The drought that is snaking its way across the country is threatening to push countless California consumers over the edge.
In and of itself, it probably won't be enough to drive anyone to a bankruptcy who wasn't already on the verge. However, Los Angeles Chapter 7 Bankruptcy Attorney Vincent Howard knows that for those already struggling with debt, increases in everything from gas to groceries could be the tipping point.
Fortunately, a Chapter 7 bankruptcy can relieve you of many of those burdens. It won't drive down corn prices, but it can help you become more able to cope with those inevitable fluctuations in the economy.
The three ways in which consumers will be most affected are: gas, groceries and electric bills.
With regard to groceries, corn has been hit especially hard. Even if you aren't a big corn-eater, you're probably going to be impacted because so many products are made with corn or corn-base.
You also consider that many pigs, cows and chicken are also corn-fed, which means you will pay more for those products as well. In fact, feed is about 40 percent of what you're paying for when you purchase those products. Same goes for milk.
While you may begin to see a hike in fresh corn products within a few weeks, the real impact won't hit until early next year.
While the USDA estimates prices to rise about 4 or 5 percent, other economists believe it could be as high as a 10 to 15 percent hike in your overall grocery bill.
The next blow to your budget will be in the form of gas prices. Little less than half of the entire corn crop grown in the country is used to produce ethanol. Corn is generally a small portion of overall gasoline costs, but the lack of it is still likely to have an impact.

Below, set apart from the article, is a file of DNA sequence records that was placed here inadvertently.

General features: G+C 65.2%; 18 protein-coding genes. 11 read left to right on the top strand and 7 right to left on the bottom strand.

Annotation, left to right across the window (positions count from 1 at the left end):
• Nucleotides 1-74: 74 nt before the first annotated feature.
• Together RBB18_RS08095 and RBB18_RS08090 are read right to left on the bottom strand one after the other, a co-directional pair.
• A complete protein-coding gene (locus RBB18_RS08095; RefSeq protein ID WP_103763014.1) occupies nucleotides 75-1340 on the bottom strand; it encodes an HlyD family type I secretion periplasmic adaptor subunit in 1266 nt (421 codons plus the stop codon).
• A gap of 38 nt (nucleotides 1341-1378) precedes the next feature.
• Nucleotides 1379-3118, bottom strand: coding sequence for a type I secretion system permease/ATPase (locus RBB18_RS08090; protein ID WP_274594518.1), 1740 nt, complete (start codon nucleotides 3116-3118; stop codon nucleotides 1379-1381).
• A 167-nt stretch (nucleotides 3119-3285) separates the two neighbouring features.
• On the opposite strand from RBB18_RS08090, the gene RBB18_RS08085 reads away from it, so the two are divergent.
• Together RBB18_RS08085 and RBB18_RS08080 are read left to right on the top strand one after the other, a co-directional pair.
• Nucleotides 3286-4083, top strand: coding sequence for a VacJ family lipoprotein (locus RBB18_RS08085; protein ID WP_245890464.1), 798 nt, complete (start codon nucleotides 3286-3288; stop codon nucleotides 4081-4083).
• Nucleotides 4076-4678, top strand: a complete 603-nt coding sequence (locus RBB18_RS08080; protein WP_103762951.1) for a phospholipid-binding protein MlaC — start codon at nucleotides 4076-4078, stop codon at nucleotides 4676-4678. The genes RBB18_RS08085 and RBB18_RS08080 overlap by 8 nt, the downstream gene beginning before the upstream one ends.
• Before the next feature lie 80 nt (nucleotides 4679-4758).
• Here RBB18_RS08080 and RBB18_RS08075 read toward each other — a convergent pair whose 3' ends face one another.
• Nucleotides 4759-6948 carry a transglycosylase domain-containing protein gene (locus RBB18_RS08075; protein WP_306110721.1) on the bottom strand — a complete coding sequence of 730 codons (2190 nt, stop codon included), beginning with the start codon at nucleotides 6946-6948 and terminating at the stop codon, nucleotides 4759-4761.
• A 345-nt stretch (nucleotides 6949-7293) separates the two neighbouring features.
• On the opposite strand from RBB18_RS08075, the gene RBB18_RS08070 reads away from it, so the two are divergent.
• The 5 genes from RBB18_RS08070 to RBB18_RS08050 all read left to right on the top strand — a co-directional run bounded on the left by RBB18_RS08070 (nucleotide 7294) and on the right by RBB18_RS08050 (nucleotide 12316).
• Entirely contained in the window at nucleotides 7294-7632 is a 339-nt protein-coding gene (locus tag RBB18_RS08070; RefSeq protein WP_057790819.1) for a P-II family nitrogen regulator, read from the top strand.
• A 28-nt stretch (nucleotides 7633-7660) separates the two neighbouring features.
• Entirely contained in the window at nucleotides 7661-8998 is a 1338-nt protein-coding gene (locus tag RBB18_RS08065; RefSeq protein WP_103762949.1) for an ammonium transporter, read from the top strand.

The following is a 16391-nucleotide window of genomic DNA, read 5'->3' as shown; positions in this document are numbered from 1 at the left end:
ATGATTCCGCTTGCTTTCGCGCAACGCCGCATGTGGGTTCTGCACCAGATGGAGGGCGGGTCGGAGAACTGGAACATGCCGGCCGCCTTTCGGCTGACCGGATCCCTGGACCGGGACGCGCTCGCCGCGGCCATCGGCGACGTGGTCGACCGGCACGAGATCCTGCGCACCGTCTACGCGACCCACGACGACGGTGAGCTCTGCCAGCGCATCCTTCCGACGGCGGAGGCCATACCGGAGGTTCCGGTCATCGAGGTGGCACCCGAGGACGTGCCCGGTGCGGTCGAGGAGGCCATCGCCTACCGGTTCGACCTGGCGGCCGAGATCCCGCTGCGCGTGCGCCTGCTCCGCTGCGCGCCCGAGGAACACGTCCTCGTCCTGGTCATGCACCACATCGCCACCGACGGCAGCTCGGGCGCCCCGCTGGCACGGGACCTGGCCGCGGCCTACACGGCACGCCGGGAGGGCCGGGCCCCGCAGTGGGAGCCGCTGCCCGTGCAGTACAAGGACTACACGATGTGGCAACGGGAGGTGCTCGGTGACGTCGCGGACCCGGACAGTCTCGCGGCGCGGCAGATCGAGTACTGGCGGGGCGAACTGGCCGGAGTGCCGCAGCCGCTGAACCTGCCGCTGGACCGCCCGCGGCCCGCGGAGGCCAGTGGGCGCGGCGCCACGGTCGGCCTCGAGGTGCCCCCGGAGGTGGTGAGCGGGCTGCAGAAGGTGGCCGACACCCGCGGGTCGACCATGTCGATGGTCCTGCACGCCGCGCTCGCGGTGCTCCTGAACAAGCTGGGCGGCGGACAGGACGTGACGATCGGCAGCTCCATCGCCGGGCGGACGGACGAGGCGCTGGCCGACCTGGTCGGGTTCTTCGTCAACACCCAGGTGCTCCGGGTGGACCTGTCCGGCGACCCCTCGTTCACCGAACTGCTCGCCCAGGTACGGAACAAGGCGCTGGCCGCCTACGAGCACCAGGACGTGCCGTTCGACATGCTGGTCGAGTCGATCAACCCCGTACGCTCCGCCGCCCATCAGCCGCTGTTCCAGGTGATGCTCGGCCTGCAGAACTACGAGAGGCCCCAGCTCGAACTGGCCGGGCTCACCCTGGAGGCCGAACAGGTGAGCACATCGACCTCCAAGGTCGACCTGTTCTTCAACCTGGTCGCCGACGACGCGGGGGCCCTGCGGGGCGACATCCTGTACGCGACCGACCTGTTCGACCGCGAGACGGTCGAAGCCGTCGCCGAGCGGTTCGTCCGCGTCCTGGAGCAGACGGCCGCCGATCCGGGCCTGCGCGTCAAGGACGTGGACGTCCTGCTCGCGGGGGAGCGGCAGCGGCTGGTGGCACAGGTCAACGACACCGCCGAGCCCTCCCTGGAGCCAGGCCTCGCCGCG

And finally, electricity costs are expected to climb over the next several months. Most electricity plants use water in order to cool. The drought and subsequent water restrictions means that many of these plants aren't able to operate at their full capacity. That means less electricity is generated and power companies have to pay more for it. That cost gets passed onto you.
Consider too that overall for California, the drought is bad for economy because this is one of the country's top states for cattle ranches. In 2010, California reported more than $2.1 billion in sales. Poultry production in the state, which includes eggs, accounts for about $720 million in sales, while pigs and hogs account for almost $70 million in state profit. These may represent smaller shares here than in some other states, particularly in the Midwest, but overall, that impact is going to have a ripple effect.
There will be an impact to the restaurant industry, with many people likely to opt to stay home to cook with the soaring prices of food.
The bottom line is that there are few people likely to feel no effect at all. Some will be able to absorb it better than others. For those who are already treading water with their debt, this could be enough to push them further under.